One business owner, Richard Schneider of Ellisville, Missouri, was quoted on the Chamber’s website saying that the rule would mean more paperwork and hurt his employees. “The Labor Department should just fix this rule already,” he said. When contacted by Public Citizen to hear more about his views, though, Schneider said he didn’t follow the rule closely.

Another person featured on the Chamber’s site, Jim Dower, runs a nonprofit in Chicago. The Chamber quoted him as saying that the “DOL may have the right intention … but I’m worried they’ll still get it wrong in the end.” When Public Citizen emailed him about his comment, Dower responded, “Who do I call to get this down?” The Chamber has since removed him from its site.

In a March 16 letter to the DOL on behalf of unnamed clients, lobbyist Mason slammed the agency for taking “the stunning position that selling is advising.” Yet a study earlier this year by the Consumer Federation of America demonstrates that is precisely the message that the financial industry has been delivering to the public.

Even as securities firms assailed the fiduciary rule in the lead-up to its June 9 effective date, they continued to deliver marketing messages suggesting they already were serving clients at the elevated standard. On their websites, firms large and small pledge to variations on the themes of “clients first” and advice given “with our clients’ best interests in mind,” despite allowing brokers to pitch high-commission products or illiquid investments, like the non-traded REITs sold to Wingate, that are ill advised for all but the wealthiest investors.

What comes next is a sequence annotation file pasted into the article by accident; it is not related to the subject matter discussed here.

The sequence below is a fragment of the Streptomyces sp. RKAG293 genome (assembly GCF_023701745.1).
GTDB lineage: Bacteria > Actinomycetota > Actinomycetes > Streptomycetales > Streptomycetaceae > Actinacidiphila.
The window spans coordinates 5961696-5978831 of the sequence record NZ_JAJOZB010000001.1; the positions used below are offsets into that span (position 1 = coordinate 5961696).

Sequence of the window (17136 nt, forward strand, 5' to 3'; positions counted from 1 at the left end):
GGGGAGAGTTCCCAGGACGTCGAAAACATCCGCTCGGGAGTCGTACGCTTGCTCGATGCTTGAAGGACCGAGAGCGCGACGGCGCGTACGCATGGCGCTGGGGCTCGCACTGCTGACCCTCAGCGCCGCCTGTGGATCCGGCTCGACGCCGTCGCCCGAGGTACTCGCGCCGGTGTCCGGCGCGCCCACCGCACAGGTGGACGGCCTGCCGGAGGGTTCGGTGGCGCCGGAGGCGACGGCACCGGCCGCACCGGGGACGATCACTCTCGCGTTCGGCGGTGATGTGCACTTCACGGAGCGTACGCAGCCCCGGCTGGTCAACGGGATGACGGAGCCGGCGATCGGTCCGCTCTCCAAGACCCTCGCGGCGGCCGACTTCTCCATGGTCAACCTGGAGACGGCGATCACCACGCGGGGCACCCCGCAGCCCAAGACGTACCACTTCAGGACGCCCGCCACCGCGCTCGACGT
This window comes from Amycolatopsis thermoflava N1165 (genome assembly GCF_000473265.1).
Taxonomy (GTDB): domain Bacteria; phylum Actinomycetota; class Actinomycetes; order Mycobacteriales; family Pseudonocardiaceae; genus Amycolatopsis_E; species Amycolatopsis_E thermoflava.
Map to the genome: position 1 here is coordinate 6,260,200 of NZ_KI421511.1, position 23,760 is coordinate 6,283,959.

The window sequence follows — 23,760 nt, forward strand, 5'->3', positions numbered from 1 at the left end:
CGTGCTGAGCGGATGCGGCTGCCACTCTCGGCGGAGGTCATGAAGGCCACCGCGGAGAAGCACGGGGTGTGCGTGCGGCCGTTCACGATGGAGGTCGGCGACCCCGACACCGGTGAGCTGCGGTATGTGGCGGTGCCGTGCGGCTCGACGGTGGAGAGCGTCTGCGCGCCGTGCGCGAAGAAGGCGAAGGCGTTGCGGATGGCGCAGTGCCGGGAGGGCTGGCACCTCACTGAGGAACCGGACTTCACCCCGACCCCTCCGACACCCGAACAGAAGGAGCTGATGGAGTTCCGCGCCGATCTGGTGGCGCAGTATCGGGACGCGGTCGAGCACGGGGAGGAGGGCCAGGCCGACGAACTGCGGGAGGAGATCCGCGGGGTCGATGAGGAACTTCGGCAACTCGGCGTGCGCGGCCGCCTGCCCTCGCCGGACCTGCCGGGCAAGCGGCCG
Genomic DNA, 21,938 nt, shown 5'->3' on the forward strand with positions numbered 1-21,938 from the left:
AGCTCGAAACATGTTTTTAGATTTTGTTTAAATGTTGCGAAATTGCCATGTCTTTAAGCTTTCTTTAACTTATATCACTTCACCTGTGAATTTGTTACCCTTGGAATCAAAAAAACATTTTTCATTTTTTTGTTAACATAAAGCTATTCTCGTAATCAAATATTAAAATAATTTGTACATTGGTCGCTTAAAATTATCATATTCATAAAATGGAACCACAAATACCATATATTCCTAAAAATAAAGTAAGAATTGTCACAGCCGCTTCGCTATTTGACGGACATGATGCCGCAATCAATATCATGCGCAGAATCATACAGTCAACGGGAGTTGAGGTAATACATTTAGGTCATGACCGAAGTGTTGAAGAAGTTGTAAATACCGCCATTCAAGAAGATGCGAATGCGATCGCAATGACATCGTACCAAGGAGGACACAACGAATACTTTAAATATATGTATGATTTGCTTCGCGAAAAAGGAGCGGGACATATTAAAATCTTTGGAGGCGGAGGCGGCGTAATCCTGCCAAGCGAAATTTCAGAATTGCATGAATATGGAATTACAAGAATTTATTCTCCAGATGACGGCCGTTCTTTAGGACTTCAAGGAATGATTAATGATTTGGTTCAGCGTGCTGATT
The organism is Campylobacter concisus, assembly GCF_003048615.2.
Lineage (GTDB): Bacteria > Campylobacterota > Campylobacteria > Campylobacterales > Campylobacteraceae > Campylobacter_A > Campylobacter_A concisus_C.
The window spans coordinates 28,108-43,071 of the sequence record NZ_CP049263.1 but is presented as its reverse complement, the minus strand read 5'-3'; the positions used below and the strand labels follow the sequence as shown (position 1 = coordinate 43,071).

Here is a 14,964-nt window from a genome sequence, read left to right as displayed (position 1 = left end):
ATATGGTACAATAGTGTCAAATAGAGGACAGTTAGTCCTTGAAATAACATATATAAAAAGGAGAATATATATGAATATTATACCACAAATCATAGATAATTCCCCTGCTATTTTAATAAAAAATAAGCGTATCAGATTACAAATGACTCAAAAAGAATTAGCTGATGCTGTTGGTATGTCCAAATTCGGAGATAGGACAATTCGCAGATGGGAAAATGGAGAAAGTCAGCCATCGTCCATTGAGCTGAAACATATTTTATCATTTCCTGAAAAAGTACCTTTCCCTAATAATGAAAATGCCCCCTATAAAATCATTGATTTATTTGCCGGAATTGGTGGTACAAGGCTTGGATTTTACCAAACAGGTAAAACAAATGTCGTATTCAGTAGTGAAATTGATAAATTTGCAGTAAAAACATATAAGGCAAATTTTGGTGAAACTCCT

In a study of 81 non-traded REITs published in 2015, McCann, the former SEC economist, found that REIT investors over the past 25 years would have earned as much or more by investing in U.S. Treasury securities. More than half their underperformance, he found, resulted from the upfront fees charged to investors, which largely went to brokers.

“The entire industry is built around practices that would be a crystal clear violation of a fiduciary duty,” said Wingate’s lawyer, Stoltmann. “There is no faster way to clean up the securities industry than imposing a mandatory fiduciary rule.”

Opponents of the DOL rule suggest that improved disclosure would solve many of the problems the rule was designed to fix. But Anthony Pratkanis, a professor of psychology at the University of California, Santa Cruz, who has studied the characteristics of financial fraud victims, said that’s nonsense: “Consumers and investors do not read disclosures. Period.” Multiple studies have shown that even the people who do read them don’t understand them, he said.

A 2012 report from the SEC found that investors often don’t even understand the information they get from brokers about their trades: Only 53 percent of respondents in an online survey of 1,200 investors could correctly identify a trade confirmation as having been for a stock purchase.